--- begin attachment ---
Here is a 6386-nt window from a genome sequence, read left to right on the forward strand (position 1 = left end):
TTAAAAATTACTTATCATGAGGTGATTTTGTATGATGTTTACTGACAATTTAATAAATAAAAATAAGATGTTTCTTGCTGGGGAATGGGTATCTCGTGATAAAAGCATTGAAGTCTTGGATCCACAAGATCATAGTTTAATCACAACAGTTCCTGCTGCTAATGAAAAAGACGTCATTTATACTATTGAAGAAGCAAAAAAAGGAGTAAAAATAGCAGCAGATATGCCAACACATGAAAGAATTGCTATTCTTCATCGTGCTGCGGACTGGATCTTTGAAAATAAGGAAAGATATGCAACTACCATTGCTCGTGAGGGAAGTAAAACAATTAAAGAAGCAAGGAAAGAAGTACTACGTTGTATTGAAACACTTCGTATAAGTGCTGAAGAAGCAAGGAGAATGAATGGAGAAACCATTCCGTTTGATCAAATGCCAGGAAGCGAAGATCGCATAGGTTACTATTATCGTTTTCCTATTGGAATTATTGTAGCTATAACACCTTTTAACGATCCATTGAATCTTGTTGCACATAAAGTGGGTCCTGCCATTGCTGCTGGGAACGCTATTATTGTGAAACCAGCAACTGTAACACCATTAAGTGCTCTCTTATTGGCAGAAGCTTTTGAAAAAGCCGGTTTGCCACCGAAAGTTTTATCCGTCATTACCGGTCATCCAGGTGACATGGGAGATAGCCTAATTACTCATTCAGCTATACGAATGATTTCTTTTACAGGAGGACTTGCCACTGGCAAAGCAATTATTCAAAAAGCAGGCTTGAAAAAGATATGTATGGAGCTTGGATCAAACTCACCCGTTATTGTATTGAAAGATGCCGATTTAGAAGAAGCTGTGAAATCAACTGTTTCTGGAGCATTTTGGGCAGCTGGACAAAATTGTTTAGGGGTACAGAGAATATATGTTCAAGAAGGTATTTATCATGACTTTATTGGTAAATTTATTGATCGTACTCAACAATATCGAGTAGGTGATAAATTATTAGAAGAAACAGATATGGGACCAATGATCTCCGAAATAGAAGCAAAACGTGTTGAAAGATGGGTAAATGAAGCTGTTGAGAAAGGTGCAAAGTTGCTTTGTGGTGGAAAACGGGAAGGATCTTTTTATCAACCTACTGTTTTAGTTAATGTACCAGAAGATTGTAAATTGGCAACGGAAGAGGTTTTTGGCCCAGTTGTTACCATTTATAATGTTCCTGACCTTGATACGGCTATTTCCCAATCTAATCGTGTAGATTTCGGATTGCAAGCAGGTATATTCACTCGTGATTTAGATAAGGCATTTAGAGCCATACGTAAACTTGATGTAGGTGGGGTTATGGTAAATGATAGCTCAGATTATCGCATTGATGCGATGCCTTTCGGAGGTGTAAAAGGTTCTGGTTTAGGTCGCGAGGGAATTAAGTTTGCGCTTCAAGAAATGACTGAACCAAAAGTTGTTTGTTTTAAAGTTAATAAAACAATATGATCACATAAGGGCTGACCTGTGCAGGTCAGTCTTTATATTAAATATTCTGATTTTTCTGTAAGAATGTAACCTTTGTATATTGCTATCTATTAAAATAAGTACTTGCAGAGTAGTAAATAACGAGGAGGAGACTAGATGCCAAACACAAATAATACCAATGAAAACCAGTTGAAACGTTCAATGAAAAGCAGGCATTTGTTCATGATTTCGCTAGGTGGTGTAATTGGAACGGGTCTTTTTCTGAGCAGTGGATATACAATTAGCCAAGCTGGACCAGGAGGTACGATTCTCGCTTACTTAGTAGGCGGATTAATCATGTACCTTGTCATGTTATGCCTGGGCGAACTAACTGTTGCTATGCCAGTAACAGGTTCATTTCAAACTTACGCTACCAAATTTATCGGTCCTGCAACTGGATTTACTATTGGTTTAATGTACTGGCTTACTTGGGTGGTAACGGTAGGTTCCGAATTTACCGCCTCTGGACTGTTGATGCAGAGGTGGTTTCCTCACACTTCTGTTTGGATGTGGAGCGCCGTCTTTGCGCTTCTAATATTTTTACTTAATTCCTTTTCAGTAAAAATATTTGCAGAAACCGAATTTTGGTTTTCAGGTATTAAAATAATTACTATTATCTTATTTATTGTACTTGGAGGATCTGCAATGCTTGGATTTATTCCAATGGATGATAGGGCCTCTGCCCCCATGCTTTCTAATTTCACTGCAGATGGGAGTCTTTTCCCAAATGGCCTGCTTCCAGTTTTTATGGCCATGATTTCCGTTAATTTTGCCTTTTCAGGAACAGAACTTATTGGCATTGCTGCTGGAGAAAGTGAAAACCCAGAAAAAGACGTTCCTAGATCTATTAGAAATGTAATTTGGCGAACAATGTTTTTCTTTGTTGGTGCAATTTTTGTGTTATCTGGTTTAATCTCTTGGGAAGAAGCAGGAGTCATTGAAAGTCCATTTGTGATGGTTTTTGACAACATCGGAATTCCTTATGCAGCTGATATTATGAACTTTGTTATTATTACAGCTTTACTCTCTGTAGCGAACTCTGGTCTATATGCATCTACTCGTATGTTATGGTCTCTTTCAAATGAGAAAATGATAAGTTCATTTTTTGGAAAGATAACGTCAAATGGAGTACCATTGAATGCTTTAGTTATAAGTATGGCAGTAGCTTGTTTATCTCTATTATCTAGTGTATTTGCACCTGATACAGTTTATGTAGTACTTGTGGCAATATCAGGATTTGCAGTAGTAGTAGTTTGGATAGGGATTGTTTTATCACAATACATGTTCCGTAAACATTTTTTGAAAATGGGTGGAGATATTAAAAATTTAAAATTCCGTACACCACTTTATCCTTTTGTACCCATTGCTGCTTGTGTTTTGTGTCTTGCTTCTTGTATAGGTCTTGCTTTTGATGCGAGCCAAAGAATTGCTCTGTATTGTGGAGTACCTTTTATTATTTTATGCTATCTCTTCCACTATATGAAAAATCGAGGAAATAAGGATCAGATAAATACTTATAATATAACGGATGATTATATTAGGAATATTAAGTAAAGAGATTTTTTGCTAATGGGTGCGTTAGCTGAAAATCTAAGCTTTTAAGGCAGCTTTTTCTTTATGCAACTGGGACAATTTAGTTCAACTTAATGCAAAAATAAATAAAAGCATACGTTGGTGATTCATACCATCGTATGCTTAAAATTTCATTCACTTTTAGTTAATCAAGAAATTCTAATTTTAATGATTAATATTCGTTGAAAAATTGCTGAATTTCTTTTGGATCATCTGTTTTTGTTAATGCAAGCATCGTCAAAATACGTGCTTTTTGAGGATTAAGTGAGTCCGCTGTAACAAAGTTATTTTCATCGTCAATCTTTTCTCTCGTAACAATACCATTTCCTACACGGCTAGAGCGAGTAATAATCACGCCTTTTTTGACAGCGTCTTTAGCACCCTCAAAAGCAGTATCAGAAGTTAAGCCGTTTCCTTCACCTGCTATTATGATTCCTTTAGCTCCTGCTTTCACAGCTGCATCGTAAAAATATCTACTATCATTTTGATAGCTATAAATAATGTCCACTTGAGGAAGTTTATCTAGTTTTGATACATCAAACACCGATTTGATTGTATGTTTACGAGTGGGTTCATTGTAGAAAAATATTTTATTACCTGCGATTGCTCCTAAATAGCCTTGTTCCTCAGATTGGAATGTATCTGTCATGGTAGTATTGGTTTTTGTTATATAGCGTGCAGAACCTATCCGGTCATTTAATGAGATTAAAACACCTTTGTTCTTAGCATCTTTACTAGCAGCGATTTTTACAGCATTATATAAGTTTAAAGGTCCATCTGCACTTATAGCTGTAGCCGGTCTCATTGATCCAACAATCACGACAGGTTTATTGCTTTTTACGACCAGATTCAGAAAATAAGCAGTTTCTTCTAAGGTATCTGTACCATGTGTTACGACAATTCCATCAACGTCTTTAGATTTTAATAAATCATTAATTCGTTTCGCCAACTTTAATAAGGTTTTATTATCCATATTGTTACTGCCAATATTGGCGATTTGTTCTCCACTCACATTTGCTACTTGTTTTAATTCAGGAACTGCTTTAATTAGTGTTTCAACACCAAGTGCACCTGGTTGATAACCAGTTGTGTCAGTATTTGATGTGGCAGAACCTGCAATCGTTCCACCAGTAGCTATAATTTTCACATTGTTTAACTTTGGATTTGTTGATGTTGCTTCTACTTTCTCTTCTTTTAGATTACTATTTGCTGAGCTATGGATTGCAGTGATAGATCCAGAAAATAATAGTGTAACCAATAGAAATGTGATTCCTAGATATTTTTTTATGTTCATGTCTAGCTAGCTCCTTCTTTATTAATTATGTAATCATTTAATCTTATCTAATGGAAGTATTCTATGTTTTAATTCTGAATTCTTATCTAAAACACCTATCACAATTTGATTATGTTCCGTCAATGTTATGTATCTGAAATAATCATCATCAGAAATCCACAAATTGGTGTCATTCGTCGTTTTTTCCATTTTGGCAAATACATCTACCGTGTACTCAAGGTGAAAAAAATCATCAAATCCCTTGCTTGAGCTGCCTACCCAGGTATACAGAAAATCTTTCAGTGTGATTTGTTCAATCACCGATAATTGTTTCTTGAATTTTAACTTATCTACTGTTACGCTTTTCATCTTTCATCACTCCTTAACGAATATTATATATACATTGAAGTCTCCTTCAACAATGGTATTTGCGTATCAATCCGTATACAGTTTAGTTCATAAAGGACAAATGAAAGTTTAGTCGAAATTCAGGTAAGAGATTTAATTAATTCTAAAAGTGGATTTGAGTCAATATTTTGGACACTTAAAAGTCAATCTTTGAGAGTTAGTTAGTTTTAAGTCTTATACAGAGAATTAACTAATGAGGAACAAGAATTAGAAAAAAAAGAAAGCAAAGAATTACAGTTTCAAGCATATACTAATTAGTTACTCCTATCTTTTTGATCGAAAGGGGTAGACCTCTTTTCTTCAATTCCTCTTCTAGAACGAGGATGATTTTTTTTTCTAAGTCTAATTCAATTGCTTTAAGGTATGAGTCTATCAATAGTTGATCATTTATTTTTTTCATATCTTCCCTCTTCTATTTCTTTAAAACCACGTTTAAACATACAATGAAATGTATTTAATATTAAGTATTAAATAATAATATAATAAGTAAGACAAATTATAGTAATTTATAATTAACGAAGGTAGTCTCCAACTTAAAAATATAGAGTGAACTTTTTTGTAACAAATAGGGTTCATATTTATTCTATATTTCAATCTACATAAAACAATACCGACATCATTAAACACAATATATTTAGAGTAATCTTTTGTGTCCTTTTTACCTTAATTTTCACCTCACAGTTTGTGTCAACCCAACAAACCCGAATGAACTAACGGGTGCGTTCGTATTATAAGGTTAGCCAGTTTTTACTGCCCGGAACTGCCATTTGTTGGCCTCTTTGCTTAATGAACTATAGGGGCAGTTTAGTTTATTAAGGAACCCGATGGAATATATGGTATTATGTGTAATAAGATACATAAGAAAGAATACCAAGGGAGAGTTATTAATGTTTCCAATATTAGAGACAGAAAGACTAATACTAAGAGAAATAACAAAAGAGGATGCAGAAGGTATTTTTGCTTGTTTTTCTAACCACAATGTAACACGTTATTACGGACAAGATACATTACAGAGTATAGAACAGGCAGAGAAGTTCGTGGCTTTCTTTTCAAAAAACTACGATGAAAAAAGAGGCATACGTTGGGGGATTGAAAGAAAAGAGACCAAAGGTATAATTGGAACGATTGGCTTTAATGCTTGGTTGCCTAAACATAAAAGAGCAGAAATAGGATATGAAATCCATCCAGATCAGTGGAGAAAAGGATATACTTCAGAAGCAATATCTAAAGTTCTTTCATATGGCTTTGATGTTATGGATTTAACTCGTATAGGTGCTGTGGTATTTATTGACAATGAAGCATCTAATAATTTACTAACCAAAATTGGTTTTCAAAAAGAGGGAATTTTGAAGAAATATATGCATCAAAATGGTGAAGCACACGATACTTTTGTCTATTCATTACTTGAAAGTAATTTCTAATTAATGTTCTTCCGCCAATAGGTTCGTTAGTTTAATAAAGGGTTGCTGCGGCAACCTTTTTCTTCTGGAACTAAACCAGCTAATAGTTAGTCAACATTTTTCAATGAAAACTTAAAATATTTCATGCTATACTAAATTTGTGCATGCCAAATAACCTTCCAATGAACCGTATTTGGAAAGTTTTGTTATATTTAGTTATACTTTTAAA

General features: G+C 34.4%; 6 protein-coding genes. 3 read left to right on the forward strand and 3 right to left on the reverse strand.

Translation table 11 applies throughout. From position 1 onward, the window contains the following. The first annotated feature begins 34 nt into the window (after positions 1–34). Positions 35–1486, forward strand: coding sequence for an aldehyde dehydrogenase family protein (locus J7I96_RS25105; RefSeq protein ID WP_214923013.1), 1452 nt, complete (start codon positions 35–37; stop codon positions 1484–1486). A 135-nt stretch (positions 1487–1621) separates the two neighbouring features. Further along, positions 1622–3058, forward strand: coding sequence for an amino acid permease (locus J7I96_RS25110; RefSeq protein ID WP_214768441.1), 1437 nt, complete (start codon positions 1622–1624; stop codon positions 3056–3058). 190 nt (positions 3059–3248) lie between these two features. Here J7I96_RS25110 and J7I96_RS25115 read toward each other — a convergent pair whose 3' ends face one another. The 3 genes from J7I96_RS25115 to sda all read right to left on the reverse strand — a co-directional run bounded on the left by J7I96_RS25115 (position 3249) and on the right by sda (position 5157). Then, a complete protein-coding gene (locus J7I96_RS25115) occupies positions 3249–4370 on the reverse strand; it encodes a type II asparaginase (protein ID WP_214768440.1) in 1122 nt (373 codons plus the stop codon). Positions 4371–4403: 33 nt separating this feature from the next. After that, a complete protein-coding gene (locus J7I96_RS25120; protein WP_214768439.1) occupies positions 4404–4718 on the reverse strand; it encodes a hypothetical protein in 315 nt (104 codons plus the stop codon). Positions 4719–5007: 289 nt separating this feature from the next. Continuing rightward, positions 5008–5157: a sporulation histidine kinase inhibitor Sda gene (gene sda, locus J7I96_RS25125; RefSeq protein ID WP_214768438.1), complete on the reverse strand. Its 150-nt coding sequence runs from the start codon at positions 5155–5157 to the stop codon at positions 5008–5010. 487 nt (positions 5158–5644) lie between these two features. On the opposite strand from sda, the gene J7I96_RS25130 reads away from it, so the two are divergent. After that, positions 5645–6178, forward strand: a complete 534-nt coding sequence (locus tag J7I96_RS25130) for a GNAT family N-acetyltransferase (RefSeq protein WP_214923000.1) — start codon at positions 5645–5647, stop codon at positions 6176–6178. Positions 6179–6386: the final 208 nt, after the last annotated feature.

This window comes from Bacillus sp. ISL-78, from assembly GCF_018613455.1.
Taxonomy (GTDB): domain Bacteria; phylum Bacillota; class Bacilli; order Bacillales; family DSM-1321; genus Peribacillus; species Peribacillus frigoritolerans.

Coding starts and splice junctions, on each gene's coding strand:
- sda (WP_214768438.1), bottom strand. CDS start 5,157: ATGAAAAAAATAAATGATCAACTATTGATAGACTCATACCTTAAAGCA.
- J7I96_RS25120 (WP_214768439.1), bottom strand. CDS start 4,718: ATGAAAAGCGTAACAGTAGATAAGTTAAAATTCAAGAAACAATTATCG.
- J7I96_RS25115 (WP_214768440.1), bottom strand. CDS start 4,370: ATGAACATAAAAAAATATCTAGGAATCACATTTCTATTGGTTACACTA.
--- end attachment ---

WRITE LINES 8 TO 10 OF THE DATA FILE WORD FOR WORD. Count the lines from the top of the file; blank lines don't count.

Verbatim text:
- sda (WP_214768438.1), bottom strand. CDS start 5,157: ATGAAAAAAATAAATGATCAACTATTGATAGACTCATACCTTAAAGCA.
- J7I96_RS25120 (WP_214768439.1), bottom strand. CDS start 4,718: ATGAAAAGCGTAACAGTAGATAAGTTAAAATTCAAGAAACAATTATCG.
- J7I96_RS25115 (WP_214768440.1), bottom strand. CDS start 4,370: ATGAACATAAAAAAATATCTAGGAATCACATTTCTATTGGTTACACTA.